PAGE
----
There’s quite a story developing in German football at the moment, as Regionalliga Sudwest (fourth tier) club, Saarbrucken prepare to do battle with Bundesliga opposition tomorrow in the DFB Pokal (German Cup) semi-final. And a Canadian is central to the plot.
The little club from the Saarland has become the first club club from outside the top three leagues to reach this stage in the national cup competition’s 85-year history. They will enjoy home advantage (as all fourth division German clubs do in this competition up until the final, traditionally played at the Olympic Stadium, Berlin) over Bayer Leverkusen, cup winners in 1993, as they attempt to reach their first final.
And central to proceedings is a Canadian international who saw MLS service with Vancouver Whitecaps before heading to Germany and Fortuna Dusseldorf in 2017.
Havana-born Kianz Froese’s 2 Canadian caps were won against Ghana and USA in 2015 and 2016 respectively, and in fact he has some ‘previous’ at Stade Saputo, assisting Darren Mattocks opening goal in the 2015 Canadian Cup Final second-leg, a game that ultimately ended 2-2 and aggregate defeat for the Bleu/Blanc/Noir.
The Canadian has assisted 4 of Saarbrucken’s 7 DFB Pokal goals in the current campaign, a record for a non-Bundesliga player.
It will be a tall order for Froese however if he is to become the second Canadian-ever to win the German Cup after Paul Stalteri with Werder Bremen in 2004. Even should Die Molschder get the better of Leverkusen, either Eintracht Frankfurt or mighty Bayern Munich await in the final, which of course means that Canadians could meet face to face in Berlin’s Olympic Stadium with Alphonso Davies currently starring for Bayern.
But as well as the various levels separating the semi-finalists, the lower league club must also contend with another huge disadvantage; tomorrow’s will be their first match in 94 days, since they lost 0-1 in a league match at Astoria Walldorf on 7 March. Leverkusen by contrast have no fewer than five Bundesliga games behind them.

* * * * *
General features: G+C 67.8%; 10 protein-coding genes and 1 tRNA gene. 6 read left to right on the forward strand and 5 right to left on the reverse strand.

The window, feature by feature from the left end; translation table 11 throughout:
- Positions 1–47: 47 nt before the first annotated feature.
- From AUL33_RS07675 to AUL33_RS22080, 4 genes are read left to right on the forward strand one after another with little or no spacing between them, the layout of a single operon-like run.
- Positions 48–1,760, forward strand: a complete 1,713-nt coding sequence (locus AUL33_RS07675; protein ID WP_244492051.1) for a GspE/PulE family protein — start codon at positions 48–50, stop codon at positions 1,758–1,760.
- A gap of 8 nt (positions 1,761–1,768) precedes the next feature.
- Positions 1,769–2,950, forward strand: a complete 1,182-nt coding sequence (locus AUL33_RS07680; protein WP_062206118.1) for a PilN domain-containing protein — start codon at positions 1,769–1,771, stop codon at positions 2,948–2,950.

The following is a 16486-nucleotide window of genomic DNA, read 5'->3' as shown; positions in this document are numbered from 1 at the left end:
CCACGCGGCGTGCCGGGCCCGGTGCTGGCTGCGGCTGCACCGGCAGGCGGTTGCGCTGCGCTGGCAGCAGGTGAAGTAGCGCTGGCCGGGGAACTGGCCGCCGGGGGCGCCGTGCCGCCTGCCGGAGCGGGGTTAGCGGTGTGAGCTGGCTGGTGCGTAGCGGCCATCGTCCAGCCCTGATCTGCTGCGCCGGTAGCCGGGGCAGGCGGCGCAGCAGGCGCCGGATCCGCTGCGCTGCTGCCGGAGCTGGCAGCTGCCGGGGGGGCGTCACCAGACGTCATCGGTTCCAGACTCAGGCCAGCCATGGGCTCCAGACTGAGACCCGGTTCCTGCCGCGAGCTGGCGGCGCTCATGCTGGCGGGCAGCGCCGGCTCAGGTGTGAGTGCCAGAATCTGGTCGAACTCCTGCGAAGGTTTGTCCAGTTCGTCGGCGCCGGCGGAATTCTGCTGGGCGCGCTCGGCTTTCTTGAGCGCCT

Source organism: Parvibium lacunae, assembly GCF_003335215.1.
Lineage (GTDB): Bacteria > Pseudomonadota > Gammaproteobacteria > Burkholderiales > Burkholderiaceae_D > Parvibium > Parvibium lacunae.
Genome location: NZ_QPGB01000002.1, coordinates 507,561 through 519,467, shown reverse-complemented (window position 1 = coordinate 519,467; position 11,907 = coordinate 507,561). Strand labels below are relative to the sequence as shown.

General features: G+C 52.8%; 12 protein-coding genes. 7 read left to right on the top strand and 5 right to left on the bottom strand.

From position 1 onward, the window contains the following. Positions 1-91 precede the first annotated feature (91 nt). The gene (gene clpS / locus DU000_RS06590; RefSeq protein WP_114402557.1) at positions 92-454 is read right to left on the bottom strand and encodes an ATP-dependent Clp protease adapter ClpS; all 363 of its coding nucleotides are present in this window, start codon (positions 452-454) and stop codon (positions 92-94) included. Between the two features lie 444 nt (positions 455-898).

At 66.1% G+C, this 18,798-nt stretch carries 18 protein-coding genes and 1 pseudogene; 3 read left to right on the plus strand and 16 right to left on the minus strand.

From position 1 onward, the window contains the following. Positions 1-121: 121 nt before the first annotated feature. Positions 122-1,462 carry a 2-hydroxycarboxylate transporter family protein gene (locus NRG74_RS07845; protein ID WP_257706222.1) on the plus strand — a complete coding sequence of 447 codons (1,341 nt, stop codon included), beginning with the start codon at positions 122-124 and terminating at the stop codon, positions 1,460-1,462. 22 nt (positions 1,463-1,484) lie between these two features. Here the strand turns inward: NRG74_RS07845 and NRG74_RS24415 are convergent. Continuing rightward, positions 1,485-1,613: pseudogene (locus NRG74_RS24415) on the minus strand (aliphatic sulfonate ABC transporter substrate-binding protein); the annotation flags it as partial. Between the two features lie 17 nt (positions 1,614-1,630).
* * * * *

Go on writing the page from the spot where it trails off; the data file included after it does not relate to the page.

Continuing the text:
Saarbrucken have been in quarantine for the week leading up to the game and have not even been able to play a friendly.
Froese admits they will not know if they are match fit until kick-off.
“When we play the game we’ll be able to see it,” the Canada international told BBC Sport. “We will see during the game.
“We’ve only played against each other. Essentially 11 v 11 games in training.”
Saarbrucken’s run to the cup semis has been littered with extraordinary moments - two last-minute winners in 3-2 victories, both set up by Froese, followed by two penalty shootout wins.
“We’ve had four big celebrations,” Froese said. “Every cup win is something you don’t expect. A fourth division team beating second league teams, first league teams, twice. Every time you do it, it’s a new emotional whirlwind.
“The feelings after winning every game get more heightened. These are feelings you can only experience in sport. Moments like this, we will carry with us for our entire lives.”
Goalkeeper Daniel Batz has saved six penalties, including a DFB Pokal record four in one shoot-out against Fortuna Dusseldorf, during Saarbrucken’s unprecedented run.